This winter has been a particular mild one, with Wales falling victim to flooding and high winds. These conditions have inflicted considerable damage to property.
A wooden fence is a particularly vulnerable structure. Not only are its panels lightweight and flat, and thereby highly movable by high winds, but the structures which hold the panels into place must be placed underground, where rot can easily take hold. Wood is also at risk from more chronic factors – if neglected over a period of many years, it can deteriorate.
Wood is known, principally, for its aesthetic appeal. And it’s true that a quality wooden fence can help turn a good-looking garden into a great one. But if properly looked after, wood can be a practical material, too. All that’s required is a little maintenance.
In this article, we’ll take a look at some of the ways in which one might look after one’s wooden fence, and thereby keep it structurally-sound and beautiful for many years to come.
As is so often the case, the simple and obvious solution is also a hugely effective one. By simply removing visible grime from your fence, you can not only improve its look – you can extend its lifespan, too. Wood cleaning solutions are available from reputable vendor of builder’s supplies in North Wales. You might achieve similar results by mixing bleach with water – but if you’re in the slightest doubt, the ready-mixed stuff makes for a safer bet.
One great way of improving the water-resistance of your fence is to treat it with sealant. This will form a barrier that will prevent rainwater from being so readily absorbed into the wood. Sealant comes in many different forms – there are those which provide a subtle staining effect, and there are those that don’t. Sometimes, the staining effect is not so subtle – and so you’ll want to choose a stain that you’re happy with aesthetically. All of these are available from any reputable North Wales timber supplier.
If you’re going to be applying sealant to your fence, then it’s essential that you first clean it and allow it to dry. For this reason, the job is best done in the hot, dry climate of midsummer – as winters, as we’ve seen, can be rather wet in this part of the world.
Watch for plants
A garden won’t be up to much visually if it doesn’t have any plants in it. Many plants, like ivy, will use a handy vertical surface like a fence to climb toward the sun. While a little bit of this sort of thing can have its own visual charm, it can have a deleterious effect on the health of your fence. As they climb, they can put more weight on the fence; they also expose the fence to higher levels of moisture, and thereby shorten its lifespan dramatically. They also make it impossible to apply sealant and properly clean the fence.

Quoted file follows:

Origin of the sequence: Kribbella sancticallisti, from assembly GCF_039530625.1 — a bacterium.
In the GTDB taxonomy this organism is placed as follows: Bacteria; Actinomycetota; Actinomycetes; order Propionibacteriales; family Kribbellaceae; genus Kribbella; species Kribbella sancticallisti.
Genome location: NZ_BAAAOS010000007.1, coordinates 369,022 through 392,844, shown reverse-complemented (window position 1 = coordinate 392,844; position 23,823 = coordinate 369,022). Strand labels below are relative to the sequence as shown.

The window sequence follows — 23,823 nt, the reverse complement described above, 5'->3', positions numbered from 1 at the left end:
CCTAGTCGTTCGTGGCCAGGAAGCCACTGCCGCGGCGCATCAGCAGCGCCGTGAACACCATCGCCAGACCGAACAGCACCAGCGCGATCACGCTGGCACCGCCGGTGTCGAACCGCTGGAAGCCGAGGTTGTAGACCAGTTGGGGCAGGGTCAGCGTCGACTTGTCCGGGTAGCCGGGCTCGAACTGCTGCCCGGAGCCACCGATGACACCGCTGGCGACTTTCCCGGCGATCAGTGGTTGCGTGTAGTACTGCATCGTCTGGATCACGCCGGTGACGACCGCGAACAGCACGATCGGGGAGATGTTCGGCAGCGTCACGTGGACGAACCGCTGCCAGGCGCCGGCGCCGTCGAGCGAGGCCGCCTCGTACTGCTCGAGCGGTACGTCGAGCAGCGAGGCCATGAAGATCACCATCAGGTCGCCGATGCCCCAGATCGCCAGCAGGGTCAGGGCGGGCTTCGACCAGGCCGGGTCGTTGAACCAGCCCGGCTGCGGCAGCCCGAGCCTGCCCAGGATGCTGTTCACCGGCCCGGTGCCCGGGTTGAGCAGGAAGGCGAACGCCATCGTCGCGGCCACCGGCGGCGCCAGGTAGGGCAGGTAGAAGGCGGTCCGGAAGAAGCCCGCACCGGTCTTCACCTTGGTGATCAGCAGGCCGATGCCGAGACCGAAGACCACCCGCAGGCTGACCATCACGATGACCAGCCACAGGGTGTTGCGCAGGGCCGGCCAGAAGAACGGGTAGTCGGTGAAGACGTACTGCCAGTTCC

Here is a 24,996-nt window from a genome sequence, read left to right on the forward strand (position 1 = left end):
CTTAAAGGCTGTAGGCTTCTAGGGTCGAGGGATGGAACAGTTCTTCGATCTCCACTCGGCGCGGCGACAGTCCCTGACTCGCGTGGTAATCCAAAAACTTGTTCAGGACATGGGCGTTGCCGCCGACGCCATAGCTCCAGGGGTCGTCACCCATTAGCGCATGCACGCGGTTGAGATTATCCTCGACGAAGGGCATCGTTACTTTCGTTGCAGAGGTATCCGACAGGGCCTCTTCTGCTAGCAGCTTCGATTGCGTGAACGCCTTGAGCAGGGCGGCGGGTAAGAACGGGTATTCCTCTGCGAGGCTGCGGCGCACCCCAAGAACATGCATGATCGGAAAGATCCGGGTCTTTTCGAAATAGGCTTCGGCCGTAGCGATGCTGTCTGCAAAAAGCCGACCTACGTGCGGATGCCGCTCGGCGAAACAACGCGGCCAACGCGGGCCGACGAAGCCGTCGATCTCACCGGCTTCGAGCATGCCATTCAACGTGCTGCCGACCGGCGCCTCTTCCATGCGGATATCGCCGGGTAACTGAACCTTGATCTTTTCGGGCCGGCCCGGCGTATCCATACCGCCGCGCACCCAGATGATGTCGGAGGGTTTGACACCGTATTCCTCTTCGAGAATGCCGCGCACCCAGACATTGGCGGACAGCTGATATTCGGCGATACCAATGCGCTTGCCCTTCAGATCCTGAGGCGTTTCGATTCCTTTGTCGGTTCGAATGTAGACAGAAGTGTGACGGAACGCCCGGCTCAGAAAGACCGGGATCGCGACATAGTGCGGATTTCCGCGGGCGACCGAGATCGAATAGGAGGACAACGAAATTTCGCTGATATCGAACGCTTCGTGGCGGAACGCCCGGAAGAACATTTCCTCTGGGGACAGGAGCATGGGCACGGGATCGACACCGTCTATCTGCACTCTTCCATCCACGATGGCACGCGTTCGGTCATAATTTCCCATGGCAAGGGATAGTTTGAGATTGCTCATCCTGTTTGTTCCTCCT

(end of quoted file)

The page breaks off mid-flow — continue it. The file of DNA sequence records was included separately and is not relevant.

If you’re looking to extend the lifespan of your fence, then you should remove these plants before they have a chance to grow out of control.
Be judicious with hoses and sprinklers
As we’ve touched upon, moisture is a problem for any wooden structure. It can lead to rot, which in turn will lead to the fence becoming ugly and weak, and eventually breaking. One must therefore limit the amount of moisture the fence is exposed to.
Of course, this presents a problem, as most flowerbeds are placed immediately beside a fence. This means that excessive watering can lead to the fence becoming damaged. During summer, this isn’t so much of a problem – but as the year wears on, rot becomes a problem.
Ensure adequate drainage
The problem of excess moisture is at its most severe where fences are placed within a slight depression. This will lead to the water pooling around the structure rather than flowing away from it. This in turn will lead to the premature death of the fence.
If you’re looking to limit this problem, then you might consider piling soil around the bottom of a fence – or better yet, a non-absorbent substitute like gravel or sand. This will protect your fence against excess rainfall and overly-enthusiastic sprinklers.
Fences are held together by nails. If these nails should become damaged or fail, then the fence will likely fail, too. For this reason it’s important to periodically inspect the nails in one’s fence. If any have come loose, then take corrective action: either replace them, or hammer them into place. This will help to prevent the wood from warping as time goes on and thereby extend the lifespan of the fence.